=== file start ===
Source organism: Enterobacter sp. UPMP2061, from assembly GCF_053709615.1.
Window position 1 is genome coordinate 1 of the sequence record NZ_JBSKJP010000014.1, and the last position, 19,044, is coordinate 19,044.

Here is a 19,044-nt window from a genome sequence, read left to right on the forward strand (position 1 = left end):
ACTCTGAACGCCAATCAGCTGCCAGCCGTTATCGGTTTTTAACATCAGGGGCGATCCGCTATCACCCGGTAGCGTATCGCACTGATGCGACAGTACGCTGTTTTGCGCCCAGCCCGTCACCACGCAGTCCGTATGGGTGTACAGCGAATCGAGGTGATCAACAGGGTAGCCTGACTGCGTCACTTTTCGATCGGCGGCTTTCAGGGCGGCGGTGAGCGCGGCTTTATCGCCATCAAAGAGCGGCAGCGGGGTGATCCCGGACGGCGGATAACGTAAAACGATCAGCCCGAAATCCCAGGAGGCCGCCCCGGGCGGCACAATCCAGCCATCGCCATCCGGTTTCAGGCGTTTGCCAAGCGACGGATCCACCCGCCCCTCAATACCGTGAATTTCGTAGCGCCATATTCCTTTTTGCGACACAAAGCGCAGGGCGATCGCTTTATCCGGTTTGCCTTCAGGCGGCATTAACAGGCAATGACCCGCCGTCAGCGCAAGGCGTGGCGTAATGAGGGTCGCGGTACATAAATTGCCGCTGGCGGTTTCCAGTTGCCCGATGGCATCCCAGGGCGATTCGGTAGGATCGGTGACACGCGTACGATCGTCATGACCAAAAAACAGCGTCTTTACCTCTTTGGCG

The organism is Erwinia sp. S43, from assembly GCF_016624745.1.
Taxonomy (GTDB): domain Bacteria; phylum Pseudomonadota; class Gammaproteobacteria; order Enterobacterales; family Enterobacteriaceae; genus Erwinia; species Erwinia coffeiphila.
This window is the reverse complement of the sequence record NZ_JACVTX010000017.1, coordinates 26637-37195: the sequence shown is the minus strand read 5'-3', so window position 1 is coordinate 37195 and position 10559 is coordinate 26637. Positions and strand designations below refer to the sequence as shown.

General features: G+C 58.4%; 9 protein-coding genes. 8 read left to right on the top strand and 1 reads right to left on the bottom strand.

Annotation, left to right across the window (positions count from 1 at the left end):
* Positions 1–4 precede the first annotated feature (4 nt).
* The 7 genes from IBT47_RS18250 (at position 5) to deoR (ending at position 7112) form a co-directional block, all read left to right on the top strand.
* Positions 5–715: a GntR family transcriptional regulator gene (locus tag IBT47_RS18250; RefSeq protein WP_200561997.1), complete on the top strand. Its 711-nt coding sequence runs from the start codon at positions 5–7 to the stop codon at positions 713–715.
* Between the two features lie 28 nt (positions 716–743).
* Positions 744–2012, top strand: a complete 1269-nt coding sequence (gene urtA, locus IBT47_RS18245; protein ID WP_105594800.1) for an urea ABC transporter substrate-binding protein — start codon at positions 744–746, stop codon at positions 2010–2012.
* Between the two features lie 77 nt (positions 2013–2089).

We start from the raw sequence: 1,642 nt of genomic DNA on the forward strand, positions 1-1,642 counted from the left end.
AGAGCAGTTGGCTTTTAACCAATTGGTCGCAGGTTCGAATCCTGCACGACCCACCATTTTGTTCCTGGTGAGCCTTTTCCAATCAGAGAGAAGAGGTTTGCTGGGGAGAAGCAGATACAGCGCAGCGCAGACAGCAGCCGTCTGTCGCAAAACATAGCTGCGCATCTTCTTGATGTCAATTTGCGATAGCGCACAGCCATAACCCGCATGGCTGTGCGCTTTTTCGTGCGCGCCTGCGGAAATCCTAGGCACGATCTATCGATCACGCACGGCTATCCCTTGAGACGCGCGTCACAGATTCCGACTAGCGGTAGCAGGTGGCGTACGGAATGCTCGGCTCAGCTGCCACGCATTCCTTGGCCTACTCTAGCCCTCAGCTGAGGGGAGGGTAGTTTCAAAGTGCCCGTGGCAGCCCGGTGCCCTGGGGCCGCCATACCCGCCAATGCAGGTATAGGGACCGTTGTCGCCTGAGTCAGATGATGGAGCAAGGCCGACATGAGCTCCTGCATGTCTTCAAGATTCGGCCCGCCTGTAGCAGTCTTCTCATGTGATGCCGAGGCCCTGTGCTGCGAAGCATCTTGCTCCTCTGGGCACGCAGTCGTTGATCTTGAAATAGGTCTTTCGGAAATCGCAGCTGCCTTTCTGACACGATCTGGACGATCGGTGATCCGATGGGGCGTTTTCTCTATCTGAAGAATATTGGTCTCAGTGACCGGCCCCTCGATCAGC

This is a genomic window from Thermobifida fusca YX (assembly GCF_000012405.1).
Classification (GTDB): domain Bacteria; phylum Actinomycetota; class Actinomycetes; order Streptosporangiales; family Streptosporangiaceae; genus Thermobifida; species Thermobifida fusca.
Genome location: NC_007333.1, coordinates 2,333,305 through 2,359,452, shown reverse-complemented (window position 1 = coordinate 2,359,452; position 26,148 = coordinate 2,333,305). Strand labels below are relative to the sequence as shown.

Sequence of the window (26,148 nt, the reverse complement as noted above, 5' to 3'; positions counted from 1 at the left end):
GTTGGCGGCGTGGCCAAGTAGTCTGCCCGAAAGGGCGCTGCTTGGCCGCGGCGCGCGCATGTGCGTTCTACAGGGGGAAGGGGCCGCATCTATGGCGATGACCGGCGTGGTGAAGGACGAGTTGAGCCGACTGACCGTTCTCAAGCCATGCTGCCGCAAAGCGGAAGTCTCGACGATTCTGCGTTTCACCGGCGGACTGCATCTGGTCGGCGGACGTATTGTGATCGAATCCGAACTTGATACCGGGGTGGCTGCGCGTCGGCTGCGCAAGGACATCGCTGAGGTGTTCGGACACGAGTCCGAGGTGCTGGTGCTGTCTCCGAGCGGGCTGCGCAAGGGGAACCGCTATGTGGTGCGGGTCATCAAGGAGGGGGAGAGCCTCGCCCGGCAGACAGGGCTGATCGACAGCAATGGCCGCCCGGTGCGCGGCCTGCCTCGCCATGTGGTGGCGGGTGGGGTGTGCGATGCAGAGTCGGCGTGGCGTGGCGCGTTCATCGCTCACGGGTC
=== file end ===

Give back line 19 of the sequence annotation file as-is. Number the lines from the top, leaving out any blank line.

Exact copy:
Classification (GTDB): domain Bacteria; phylum Actinomycetota; class Actinomycetes; order Streptosporangiales; family Streptosporangiaceae; genus Thermobifida; species Thermobifida fusca.